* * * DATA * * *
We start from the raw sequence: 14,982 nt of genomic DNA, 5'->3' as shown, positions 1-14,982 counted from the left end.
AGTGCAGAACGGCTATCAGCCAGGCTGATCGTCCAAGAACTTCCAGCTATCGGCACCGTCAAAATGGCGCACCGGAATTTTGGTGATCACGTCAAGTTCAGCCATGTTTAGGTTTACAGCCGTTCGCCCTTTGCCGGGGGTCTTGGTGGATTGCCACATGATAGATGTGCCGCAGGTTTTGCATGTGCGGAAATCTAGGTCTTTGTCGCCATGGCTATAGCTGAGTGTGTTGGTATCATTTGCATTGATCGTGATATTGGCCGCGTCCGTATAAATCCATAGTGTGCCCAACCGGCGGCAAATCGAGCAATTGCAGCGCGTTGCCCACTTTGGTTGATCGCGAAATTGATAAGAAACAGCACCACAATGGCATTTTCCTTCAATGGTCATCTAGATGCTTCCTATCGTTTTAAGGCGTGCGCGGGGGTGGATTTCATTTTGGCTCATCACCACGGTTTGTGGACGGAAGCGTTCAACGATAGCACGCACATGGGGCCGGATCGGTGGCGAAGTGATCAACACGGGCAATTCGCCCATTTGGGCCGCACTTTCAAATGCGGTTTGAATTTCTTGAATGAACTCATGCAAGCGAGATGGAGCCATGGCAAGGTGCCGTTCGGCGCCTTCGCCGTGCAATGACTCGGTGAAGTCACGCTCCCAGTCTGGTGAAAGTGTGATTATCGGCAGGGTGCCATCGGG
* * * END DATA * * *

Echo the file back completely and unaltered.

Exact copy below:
We start from the raw sequence: 14,982 nt of genomic DNA, 5'->3' as shown, positions 1-14,982 counted from the left end.
AGTGCAGAACGGCTATCAGCCAGGCTGATCGTCCAAGAACTTCCAGCTATCGGCACCGTCAAAATGGCGCACCGGAATTTTGGTGATCACGTCAAGTTCAGCCATGTTTAGGTTTACAGCCGTTCGCCCTTTGCCGGGGGTCTTGGTGGATTGCCACATGATAGATGTGCCGCAGGTTTTGCATGTGCGGAAATCTAGGTCTTTGTCGCCATGGCTATAGCTGAGTGTGTTGGTATCATTTGCATTGATCGTGATATTGGCCGCGTCCGTATAAATCCATAGTGTGCCCAACCGGCGGCAAATCGAGCAATTGCAGCGCGTTGCCCACTTTGGTTGATCGCGAAATTGATAAGAAACAGCACCACAATGGCATTTTCCTTCAATGGTCATCTAGATGCTTCCTATCGTTTTAAGGCGTGCGCGGGGGTGGATTTCATTTTGGCTCATCACCACGGTTTGTGGACGGAAGCGTTCAACGATAGCACGCACATGGGGCCGGATCGGTGGCGAAGTGATCAACACGGGCAATTCGCCCATTTGGGCCGCACTTTCAAATGCGGTTTGAATTTCTTGAATGAACTCATGCAAGCGAGATGGAGCCATGGCAAGGTGCCGTTCGGCGCCTTCGCCGTGCAATGACTCGGTGAAGTCACGCTCCCAGTCTGGTGAAAGTGTGATTATCGGCAGGGTGCCATCGGG